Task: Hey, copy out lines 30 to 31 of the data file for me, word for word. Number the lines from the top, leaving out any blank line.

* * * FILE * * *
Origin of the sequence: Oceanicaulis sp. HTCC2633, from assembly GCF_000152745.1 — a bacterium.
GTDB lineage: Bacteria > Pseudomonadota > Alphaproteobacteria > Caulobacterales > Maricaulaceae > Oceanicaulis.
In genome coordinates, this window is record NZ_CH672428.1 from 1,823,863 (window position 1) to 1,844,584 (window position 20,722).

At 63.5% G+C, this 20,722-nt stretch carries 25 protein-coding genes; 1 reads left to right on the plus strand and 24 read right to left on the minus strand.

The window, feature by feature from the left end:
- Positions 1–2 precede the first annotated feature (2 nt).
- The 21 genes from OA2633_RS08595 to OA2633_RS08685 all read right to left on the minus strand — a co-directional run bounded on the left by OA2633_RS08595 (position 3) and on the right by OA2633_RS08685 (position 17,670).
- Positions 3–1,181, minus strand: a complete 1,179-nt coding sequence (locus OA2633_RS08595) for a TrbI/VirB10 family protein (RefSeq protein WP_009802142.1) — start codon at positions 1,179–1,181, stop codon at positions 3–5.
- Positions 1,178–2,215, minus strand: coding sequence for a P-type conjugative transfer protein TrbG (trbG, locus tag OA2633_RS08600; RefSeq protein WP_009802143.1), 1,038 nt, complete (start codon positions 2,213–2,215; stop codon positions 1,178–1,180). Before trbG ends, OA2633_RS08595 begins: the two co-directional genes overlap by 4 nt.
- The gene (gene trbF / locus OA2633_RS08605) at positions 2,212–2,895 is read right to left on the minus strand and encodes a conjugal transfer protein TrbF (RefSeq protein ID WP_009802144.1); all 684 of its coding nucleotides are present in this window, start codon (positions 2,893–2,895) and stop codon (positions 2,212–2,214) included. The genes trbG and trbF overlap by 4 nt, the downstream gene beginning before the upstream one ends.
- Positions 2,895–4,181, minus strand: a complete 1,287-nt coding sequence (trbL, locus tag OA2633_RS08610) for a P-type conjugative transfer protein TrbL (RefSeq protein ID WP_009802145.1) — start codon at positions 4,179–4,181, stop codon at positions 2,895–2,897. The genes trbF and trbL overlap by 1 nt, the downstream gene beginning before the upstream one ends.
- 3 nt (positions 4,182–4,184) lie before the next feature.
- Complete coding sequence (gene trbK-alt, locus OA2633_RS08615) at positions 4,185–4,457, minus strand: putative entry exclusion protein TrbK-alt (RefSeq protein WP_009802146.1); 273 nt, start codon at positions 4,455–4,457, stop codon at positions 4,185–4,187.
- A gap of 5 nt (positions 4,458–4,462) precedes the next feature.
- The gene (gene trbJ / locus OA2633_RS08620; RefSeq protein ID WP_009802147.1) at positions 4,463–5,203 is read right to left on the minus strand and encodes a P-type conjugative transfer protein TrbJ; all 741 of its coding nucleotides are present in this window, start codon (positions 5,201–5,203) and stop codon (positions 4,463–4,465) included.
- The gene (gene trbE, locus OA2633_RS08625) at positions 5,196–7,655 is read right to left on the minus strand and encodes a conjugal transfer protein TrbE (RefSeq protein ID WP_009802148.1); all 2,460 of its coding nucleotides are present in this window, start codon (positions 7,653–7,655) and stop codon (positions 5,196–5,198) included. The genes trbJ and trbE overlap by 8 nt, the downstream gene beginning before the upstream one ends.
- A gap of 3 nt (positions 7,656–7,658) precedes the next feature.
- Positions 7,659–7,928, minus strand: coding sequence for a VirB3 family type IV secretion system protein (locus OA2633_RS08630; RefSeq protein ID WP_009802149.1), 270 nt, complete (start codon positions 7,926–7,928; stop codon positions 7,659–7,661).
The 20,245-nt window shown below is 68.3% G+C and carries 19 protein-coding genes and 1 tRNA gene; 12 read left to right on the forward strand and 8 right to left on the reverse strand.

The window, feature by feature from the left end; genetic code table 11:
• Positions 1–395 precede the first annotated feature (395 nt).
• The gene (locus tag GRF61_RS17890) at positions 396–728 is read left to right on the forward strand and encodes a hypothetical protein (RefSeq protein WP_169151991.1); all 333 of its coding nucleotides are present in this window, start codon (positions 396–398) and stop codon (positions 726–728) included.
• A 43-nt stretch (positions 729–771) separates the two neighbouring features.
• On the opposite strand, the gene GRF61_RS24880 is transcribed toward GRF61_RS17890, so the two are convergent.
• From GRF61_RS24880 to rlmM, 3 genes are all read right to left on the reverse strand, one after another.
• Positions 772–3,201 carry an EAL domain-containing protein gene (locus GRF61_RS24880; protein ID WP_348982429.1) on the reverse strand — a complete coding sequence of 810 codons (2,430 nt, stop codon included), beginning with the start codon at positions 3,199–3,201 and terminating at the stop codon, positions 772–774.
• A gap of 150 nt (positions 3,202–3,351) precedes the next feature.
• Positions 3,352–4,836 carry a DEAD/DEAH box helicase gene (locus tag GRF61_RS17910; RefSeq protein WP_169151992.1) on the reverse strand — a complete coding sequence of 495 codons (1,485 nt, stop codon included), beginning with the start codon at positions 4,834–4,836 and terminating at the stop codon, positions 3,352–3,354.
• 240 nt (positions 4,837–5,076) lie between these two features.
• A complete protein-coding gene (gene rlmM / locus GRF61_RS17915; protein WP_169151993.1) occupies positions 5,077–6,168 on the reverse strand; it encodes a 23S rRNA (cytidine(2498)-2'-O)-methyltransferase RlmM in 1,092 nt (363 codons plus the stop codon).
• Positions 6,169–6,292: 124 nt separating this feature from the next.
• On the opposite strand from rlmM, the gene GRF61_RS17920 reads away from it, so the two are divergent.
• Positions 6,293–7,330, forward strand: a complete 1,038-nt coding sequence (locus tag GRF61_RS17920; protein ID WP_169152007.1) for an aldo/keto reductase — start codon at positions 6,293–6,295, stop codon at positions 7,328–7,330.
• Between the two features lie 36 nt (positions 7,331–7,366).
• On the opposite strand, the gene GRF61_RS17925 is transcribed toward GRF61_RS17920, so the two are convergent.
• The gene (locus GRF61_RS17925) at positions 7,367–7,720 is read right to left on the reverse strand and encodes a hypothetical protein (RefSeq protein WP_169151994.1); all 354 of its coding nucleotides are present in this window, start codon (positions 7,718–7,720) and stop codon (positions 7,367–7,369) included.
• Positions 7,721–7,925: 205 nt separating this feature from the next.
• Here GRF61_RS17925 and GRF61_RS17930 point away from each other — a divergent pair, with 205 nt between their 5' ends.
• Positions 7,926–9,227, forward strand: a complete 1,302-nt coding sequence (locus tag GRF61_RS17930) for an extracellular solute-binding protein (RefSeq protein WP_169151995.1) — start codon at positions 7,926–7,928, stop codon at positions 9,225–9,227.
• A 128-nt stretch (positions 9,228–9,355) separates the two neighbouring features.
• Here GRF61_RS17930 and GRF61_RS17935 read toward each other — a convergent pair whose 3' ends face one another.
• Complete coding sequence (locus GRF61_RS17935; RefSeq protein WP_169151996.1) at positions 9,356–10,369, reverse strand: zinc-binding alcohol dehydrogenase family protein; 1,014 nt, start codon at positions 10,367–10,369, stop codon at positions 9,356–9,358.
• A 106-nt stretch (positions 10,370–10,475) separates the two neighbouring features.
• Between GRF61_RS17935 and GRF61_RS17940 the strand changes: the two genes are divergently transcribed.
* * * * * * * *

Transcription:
• A complete protein-coding gene (gene rlmM / locus GRF61_RS17915; protein WP_169151993.1) occupies positions 5,077–6,168 on the reverse strand; it encodes a 23S rRNA (cytidine(2498)-2'-O)-methyltransferase RlmM in 1,092 nt (363 codons plus the stop codon).
• Positions 6,169–6,292: 124 nt separating this feature from the next.